18. Poet of Gore
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    Poet of Gore Member

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    do not write for money. write what moves you.
     
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  19. jannert
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    jannert Contributing Member Supporter Contributor

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    I feel you're approaching this as if it's a school assignment or something: Write a story that will appeal to all ages based on environmental issues. Turn it in by next Friday.

    To some extent, you're putting the cart before the horse. Write the story that's itching to get out. Get as involved in it as you can. Care about your characters, make them as real as you can. Give them difficult problems to solve. Whether they succeed or fail is up to you to decide. Nobody is judging you as you write, so give it as much welly as possible at this stage. And see what you end up with.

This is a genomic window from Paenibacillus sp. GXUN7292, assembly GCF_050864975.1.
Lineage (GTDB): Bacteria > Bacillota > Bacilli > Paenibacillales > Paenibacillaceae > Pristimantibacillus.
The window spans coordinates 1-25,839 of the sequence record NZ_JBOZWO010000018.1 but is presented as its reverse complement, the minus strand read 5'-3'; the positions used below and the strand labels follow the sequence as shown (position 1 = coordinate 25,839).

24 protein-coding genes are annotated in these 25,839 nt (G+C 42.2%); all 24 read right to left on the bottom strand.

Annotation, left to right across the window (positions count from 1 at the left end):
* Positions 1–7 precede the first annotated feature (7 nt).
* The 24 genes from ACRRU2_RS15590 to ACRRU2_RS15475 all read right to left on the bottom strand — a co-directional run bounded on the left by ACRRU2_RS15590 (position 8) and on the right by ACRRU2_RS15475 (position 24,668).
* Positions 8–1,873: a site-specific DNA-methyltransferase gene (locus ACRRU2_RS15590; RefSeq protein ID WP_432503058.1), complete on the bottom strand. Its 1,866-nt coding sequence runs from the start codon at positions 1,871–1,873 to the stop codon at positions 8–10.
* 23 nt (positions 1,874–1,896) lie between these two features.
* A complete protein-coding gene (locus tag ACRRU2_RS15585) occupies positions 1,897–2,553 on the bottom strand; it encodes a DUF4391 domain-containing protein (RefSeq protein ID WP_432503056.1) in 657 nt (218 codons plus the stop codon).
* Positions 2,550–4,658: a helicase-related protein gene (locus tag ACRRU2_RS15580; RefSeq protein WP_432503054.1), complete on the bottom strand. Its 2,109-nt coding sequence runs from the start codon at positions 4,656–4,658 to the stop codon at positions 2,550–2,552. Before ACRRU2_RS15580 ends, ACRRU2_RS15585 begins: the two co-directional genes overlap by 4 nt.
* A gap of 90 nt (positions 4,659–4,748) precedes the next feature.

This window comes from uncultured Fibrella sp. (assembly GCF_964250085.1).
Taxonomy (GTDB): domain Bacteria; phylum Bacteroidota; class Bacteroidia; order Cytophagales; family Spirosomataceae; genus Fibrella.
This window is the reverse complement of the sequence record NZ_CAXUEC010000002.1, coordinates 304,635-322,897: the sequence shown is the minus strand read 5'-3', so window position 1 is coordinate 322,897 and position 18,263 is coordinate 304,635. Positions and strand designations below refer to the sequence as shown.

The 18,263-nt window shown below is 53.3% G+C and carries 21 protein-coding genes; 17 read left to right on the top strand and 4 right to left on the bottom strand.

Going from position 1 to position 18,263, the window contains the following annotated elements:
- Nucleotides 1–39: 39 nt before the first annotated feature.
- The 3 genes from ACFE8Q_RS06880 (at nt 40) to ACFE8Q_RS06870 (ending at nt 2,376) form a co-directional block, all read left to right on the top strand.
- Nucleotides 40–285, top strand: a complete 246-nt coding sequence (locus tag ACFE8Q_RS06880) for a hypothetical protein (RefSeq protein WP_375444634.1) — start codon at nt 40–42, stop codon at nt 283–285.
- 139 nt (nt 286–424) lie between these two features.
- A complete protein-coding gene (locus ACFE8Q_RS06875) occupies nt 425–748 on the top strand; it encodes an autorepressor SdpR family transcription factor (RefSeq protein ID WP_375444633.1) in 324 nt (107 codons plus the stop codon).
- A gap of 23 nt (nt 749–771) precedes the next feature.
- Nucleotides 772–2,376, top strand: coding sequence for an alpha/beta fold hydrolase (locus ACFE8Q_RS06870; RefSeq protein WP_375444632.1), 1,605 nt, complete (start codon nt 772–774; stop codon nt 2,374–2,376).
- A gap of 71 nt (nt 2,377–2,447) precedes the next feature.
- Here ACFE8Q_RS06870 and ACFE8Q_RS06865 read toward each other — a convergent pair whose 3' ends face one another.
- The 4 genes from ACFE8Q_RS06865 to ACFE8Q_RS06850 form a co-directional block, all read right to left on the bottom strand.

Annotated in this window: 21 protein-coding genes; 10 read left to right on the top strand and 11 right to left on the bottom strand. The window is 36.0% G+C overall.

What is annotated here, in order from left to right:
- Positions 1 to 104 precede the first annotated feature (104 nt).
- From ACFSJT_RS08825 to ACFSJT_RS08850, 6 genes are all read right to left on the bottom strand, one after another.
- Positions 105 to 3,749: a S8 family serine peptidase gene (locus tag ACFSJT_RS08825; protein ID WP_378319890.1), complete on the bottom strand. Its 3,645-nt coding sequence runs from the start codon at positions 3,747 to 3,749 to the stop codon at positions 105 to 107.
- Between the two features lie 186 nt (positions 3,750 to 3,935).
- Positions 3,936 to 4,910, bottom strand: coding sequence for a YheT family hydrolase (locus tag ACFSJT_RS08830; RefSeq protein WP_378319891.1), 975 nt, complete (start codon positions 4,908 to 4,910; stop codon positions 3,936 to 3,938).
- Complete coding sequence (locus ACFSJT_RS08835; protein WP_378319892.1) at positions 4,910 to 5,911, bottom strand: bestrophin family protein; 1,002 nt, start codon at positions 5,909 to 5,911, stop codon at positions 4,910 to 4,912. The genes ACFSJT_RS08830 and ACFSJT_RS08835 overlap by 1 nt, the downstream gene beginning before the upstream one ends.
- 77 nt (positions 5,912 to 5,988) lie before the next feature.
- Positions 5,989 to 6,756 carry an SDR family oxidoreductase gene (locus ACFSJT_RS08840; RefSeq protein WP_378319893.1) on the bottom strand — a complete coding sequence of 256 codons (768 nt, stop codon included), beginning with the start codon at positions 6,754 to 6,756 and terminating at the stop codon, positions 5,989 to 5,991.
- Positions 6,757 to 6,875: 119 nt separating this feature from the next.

My only caution, given your choice of subject matter is: Don't Preach. That seems to be the consensus of opinion on this thread as well. Instead, make us care deeply for what your characters care about. These issues will then become part of our own lives ...and we won't even realise that we've been 'learning' till later on, when we think about it.
     
  20. Selbbin
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    Selbbin I hate you Contributor

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    Money moves me.